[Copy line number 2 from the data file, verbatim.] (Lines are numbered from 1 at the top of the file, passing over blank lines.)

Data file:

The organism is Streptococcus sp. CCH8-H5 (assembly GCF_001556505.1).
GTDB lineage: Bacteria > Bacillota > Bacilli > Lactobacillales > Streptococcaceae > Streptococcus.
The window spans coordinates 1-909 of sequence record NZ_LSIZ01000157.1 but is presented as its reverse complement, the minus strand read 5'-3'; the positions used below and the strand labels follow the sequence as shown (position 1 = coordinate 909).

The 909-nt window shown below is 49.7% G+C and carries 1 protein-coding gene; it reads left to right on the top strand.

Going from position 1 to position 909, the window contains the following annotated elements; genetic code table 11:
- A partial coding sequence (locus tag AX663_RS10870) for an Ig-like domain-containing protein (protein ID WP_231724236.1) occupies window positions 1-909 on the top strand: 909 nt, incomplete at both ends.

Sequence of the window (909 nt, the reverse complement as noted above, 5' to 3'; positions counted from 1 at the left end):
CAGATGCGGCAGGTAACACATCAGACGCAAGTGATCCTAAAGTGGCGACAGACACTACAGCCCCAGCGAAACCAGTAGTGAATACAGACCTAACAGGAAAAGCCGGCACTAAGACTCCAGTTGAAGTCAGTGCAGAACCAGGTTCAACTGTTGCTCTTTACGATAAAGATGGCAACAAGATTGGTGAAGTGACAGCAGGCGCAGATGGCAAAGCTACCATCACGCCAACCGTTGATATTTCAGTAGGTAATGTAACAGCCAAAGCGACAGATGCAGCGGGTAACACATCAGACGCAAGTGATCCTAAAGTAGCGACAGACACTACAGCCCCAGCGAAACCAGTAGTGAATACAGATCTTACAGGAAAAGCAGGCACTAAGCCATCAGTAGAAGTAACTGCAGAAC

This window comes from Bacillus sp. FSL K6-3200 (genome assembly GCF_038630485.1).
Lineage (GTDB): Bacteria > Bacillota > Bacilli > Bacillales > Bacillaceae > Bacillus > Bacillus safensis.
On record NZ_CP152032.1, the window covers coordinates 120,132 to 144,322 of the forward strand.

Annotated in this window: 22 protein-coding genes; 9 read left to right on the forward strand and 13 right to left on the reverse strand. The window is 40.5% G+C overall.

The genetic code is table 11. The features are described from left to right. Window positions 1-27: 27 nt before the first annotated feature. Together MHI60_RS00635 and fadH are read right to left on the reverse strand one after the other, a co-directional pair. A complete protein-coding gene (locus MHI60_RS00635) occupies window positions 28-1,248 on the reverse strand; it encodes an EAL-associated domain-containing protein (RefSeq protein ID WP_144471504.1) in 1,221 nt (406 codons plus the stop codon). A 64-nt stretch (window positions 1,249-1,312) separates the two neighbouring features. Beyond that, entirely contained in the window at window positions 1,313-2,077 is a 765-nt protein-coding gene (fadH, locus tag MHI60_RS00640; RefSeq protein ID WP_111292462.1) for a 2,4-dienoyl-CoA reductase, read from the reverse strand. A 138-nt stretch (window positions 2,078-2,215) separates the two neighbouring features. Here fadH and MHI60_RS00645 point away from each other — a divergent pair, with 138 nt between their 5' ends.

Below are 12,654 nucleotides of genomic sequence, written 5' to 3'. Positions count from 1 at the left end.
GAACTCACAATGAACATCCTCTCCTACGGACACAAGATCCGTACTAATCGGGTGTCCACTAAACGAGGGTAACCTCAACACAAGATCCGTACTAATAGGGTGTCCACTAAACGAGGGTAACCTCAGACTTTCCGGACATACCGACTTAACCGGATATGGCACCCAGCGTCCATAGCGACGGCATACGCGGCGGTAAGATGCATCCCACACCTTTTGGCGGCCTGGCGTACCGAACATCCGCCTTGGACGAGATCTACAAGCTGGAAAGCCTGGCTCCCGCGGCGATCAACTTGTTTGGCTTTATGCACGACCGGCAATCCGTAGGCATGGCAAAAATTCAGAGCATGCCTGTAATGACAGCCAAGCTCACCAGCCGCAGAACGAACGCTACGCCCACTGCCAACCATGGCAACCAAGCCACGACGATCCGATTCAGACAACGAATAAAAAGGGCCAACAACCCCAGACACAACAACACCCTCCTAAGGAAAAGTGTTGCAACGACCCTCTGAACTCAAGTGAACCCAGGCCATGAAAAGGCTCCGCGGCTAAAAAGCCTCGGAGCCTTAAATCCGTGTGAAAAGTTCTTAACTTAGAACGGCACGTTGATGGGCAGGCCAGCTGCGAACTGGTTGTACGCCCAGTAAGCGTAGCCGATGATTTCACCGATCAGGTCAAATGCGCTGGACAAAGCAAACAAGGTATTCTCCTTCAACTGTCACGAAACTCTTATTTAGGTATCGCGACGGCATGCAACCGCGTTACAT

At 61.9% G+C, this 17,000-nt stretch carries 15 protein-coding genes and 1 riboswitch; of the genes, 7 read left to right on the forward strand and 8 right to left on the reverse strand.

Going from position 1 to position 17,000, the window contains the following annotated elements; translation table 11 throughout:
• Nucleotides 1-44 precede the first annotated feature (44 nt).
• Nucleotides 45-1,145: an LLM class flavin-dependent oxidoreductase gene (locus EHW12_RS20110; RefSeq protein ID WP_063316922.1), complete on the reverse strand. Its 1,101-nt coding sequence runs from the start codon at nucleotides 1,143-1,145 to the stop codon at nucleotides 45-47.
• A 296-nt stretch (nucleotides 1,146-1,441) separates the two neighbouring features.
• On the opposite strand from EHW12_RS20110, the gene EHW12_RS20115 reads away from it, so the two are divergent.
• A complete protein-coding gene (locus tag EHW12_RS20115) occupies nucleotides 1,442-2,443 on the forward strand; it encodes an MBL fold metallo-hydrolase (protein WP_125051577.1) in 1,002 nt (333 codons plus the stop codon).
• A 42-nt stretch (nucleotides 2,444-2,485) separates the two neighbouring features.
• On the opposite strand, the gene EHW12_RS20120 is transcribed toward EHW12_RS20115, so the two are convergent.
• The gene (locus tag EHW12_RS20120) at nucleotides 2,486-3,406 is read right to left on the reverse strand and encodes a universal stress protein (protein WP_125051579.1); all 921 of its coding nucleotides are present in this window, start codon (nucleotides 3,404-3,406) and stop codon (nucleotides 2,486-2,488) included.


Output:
GTDB lineage: Bacteria > Bacillota > Bacilli > Lactobacillales > Streptococcaceae > Streptococcus.